Early Onset Dementia Alberta Foundation

2019 Conference Agenda


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Conference Agenda



Beyond Dementia Care – Transforming the Future of all Care Services

Presenter: Peter Bewert

The Butterfly Model in dementia care has been implemented over the last 24 years in five countries and is now well known in Alberta.

Dementia care up until recently has generally been a ‘Cinderella ‘service. On seeing the quality of life that people experience in a Butterfly Home people began querying why people living without dementia didn’t receive this. They wanted to know how they could also have access to this model and way of living.

In response Dementia Care Matters was delighted to launch All Care Matters in the UK in 2018. All Care Matters building on the Butterfly Model demonstrates its transferability into all care homes supporting people.

All Care Matters challenges the ‘psychological retreat’ that so many people feel living in care homes. This model recreates a home where people living there take control of their own lives and in the running of their own care home. Peter Bewert will share the models elements including the learning and findings from its implementation.

Be in Control Part 1 – Financial Essentials

Presenter: Michelle Coleman

When faced with life changes, it is even more important to plan and be prepared for eventualities. In this session of “Be In Control” you will be introduced to some options for tax planning, credits you may be eligible for, and the tax impacts accessing savings or disposing of assets.

Topics include:

  • Applying for the Disability Tax Credit;
  • Credits you may be eligible to receive - Caregiver Credit, Medical Expense Credits (what are eligible medical expenses), Home Renovation Credit;
  • The potential tax impacts of changing assets and accounts into joint names;
  • The potential tax impacts of disposing of assets; and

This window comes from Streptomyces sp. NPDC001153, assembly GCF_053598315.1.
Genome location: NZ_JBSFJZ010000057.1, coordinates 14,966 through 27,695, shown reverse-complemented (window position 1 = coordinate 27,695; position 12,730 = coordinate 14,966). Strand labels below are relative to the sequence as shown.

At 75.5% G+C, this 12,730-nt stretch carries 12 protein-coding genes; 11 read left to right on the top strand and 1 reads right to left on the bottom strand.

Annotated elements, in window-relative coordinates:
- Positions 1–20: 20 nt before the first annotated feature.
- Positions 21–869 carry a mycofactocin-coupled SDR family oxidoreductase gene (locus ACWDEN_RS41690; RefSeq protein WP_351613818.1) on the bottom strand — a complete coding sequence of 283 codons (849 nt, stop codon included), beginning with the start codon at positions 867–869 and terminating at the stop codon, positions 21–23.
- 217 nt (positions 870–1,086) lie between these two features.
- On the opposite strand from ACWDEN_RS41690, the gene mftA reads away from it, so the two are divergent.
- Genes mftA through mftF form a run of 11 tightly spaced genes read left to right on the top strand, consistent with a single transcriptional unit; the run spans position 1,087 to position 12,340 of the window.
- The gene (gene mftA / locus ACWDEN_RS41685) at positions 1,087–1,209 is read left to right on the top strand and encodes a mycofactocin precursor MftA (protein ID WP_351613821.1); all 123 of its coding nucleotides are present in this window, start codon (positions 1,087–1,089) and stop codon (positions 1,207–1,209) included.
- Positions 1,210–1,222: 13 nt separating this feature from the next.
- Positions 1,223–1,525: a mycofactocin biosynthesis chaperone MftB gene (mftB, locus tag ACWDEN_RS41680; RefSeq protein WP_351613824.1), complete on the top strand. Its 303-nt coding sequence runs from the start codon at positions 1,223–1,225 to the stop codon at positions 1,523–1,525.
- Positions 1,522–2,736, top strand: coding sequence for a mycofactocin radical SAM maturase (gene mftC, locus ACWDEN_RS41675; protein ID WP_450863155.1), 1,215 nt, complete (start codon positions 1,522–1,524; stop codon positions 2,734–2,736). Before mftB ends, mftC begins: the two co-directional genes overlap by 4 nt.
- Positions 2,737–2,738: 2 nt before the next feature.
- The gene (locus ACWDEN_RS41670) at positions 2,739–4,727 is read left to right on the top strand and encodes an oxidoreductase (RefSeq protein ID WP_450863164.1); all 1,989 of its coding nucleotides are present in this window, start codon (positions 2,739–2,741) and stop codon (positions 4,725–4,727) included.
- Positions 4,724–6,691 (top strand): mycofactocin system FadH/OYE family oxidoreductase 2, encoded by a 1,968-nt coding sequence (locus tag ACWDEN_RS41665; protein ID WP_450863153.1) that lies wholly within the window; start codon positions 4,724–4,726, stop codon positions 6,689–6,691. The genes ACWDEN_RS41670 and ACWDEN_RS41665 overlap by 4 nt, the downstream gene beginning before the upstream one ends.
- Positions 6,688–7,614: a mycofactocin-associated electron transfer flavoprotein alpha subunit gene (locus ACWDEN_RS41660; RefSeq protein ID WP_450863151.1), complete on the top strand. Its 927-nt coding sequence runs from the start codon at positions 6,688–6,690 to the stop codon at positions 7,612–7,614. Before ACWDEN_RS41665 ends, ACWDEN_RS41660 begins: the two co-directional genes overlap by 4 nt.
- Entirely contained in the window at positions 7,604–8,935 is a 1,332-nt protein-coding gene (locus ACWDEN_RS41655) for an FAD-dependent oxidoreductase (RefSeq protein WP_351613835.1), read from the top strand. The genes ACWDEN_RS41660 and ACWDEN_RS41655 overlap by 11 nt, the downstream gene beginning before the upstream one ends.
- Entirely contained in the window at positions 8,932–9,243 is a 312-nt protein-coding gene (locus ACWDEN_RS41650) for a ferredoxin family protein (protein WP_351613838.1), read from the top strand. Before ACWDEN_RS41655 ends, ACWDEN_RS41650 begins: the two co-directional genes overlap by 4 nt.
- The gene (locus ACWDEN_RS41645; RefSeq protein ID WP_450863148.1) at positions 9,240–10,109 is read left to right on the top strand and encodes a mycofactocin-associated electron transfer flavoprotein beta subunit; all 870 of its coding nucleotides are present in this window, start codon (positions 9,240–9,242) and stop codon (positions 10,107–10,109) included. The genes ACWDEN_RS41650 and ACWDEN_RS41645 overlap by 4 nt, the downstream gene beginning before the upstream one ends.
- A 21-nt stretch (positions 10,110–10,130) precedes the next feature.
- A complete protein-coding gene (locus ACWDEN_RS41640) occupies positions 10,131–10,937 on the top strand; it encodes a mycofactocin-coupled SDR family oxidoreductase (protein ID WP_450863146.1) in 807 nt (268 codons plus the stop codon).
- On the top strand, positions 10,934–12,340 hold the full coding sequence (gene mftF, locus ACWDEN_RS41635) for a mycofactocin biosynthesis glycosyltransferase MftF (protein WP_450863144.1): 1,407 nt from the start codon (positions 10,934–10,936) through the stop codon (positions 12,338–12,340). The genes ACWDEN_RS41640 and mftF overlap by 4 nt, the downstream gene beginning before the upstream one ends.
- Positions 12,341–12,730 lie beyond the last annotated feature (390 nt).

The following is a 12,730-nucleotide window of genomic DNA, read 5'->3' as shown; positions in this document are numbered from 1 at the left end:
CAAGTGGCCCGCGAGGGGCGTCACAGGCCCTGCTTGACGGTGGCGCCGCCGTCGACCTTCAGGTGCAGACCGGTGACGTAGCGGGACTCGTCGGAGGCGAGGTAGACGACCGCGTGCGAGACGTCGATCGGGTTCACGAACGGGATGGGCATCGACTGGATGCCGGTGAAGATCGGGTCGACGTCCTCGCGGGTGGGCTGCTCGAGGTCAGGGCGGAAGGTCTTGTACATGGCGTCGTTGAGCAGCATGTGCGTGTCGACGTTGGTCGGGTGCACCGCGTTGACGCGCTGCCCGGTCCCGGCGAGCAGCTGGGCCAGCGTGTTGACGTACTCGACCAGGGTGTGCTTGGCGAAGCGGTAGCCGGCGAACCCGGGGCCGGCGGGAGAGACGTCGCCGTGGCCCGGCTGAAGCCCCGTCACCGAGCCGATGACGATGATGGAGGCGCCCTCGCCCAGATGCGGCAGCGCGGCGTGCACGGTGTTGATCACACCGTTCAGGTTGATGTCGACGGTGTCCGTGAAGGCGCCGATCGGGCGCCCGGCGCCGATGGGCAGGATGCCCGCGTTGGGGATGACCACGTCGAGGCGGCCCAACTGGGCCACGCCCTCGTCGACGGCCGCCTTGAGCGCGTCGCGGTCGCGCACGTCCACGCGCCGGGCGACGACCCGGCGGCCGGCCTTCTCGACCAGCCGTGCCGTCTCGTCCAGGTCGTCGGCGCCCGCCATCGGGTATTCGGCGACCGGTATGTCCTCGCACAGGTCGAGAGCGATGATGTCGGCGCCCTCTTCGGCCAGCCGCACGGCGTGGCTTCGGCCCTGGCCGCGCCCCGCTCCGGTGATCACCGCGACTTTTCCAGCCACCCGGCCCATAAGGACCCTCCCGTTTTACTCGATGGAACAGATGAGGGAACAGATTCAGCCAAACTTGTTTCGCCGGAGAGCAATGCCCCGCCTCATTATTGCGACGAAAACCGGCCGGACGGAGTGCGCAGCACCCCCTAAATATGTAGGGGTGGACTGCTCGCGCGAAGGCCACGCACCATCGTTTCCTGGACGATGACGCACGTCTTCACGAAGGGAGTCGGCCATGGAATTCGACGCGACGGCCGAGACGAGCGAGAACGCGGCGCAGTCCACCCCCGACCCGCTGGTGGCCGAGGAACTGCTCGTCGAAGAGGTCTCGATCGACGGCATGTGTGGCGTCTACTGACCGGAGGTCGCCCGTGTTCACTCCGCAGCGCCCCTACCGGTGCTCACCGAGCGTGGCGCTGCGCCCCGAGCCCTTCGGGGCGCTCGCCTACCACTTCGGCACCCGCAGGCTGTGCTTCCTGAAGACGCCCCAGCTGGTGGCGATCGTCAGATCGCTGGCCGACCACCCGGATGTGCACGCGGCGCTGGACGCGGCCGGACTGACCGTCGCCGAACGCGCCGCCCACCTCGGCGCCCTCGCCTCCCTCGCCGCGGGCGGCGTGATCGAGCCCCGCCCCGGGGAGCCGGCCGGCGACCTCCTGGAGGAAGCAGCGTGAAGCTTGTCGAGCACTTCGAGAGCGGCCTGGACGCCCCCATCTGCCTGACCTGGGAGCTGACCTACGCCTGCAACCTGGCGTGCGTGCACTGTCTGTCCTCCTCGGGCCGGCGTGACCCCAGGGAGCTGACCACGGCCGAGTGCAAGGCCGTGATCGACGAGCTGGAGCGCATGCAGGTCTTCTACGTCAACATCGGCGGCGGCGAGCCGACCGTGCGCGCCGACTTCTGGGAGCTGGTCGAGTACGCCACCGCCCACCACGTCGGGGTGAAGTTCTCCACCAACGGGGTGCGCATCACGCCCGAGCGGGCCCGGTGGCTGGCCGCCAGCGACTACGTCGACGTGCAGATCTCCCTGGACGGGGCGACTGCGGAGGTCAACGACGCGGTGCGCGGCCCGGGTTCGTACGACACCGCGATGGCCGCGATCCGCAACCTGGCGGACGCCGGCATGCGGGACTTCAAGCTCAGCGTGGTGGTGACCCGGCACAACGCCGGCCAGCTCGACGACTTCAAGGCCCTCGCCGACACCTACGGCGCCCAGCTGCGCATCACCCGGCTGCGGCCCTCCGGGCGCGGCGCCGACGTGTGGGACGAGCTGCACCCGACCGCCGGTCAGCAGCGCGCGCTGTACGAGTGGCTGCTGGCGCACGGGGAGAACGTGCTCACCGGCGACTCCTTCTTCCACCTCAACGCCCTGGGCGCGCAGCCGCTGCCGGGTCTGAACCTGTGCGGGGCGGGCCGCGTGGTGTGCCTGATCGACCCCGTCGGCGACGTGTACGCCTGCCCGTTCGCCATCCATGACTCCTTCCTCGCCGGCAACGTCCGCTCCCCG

• The potential tax impacts of accessing funds from registered or non-registered investments.

Be sure to also sign up for the second “Be in Control” session offered by Tracy Spilde from Masuch Law for advice on planning from a legal perspective.

Be in Control II (Legal Essentials)

Presenter: Tracy Spilde

Wills, Powers of Attorney, and Personal Directives – What are they? Why do I need one?

We will explore what each of these documents do for you and for your loved ones. We will also discuss some commonly held misconceptions held in regards to considering whether it is necessary for you to have a will, power of attorney, and personal directive.

Be sure to also sign up for the “Be in Control I” session offered by Michelle Coleman from MNP for advise on planning from a financial perspective!

Building The Village Langley

Presenter: Adrienne Alford–Burt

This will include an overview of The Village Community Plan with a focus on our vision, purpose and team and more specifically, person-directed care, philosophy and culture enriched-living environments which stimulate, activate and enable

“Caregiver Coping”

Presenter: Teepa Snow

Various stress management and why caring for oneself is important.

Caregiver Workshop

Presenter: Teepa Snow

Using a Positive Physical Approach to Give Care.

Celebrations of Life

Presenter: Bonnie Hoffman

There is a thoughtful balance between mourning death and celebrating life. Small gestures and ritual can feed healing, create resilience and bolster mental health for grieving for family members, care centre staff and volunteers. What are some elements of a good goodbye? What about the “no service” request? How do we remember well? Through stories and experience, Bonnie will engage with ideas, suggestions and encouragement for the journey.